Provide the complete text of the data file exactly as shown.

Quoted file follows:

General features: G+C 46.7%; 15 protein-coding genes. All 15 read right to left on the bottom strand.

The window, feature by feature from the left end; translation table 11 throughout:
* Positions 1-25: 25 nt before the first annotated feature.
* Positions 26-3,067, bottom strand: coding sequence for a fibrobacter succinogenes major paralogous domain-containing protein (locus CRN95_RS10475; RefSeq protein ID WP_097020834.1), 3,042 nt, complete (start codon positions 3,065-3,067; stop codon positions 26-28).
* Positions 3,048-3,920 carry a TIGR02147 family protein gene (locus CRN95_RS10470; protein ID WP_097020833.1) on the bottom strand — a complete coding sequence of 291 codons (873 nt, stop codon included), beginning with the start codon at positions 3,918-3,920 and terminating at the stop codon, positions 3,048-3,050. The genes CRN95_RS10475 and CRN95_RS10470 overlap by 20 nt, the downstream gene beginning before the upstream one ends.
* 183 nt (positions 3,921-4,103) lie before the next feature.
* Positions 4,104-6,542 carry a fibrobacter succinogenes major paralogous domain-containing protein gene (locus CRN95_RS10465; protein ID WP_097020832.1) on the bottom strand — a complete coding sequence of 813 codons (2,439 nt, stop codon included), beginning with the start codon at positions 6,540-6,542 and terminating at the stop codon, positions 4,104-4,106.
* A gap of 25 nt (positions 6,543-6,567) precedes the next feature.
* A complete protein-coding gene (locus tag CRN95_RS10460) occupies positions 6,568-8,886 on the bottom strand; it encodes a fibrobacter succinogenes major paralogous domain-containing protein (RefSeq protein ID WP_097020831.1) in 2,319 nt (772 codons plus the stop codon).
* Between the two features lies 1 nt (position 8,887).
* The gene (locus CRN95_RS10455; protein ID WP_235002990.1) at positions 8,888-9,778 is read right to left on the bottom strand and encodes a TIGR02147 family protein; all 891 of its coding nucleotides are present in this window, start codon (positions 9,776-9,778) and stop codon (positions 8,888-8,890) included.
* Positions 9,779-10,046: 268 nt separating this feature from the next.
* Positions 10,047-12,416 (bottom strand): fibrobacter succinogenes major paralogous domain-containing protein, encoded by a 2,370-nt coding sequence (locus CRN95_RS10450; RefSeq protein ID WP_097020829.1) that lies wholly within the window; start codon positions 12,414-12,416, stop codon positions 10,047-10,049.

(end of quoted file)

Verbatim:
General features: G+C 46.7%; 15 protein-coding genes. All 15 read right to left on the bottom strand.

The window, feature by feature from the left end; translation table 11 throughout:
* Positions 1-25: 25 nt before the first annotated feature.
* Positions 26-3,067, bottom strand: coding sequence for a fibrobacter succinogenes major paralogous domain-containing protein (locus CRN95_RS10475; RefSeq protein ID WP_097020834.1), 3,042 nt, complete (start codon positions 3,065-3,067; stop codon positions 26-28).
* Positions 3,048-3,920 carry a TIGR02147 family protein gene (locus CRN95_RS10470; protein ID WP_097020833.1) on the bottom strand — a complete coding sequence of 291 codons (873 nt, stop codon included), beginning with the start codon at positions 3,918-3,920 and terminating at the stop codon, positions 3,048-3,050. The genes CRN95_RS10475 and CRN95_RS10470 overlap by 20 nt, the downstream gene beginning before the upstream one ends.
* 183 nt (positions 3,921-4,103) lie before the next feature.
* Positions 4,104-6,542 carry a fibrobacter succinogenes major paralogous domain-containing protein gene (locus CRN95_RS10465; protein ID WP_097020832.1) on the bottom strand — a complete coding sequence of 813 codons (2,439 nt, stop codon included), beginning with the start codon at positions 6,540-6,542 and terminating at the stop codon, positions 4,104-4,106.
* A gap of 25 nt (positions 6,543-6,567) precedes the next feature.
* A complete protein-coding gene (locus tag CRN95_RS10460) occupies positions 6,568-8,886 on the bottom strand; it encodes a fibrobacter succinogenes major paralogous domain-containing protein (RefSeq protein ID WP_097020831.1) in 2,319 nt (772 codons plus the stop codon).
* Between the two features lies 1 nt (position 8,887).
* The gene (locus CRN95_RS10455; protein ID WP_235002990.1) at positions 8,888-9,778 is read right to left on the bottom strand and encodes a TIGR02147 family protein; all 891 of its coding nucleotides are present in this window, start codon (positions 9,776-9,778) and stop codon (positions 8,888-8,890) included.
* Positions 9,779-10,046: 268 nt separating this feature from the next.
* Positions 10,047-12,416 (bottom strand): fibrobacter succinogenes major paralogous domain-containing protein, encoded by a 2,370-nt coding sequence (locus CRN95_RS10450; RefSeq protein ID WP_097020829.1) that lies wholly within the window; start codon positions 12,414-12,416, stop codon positions 10,047-10,049.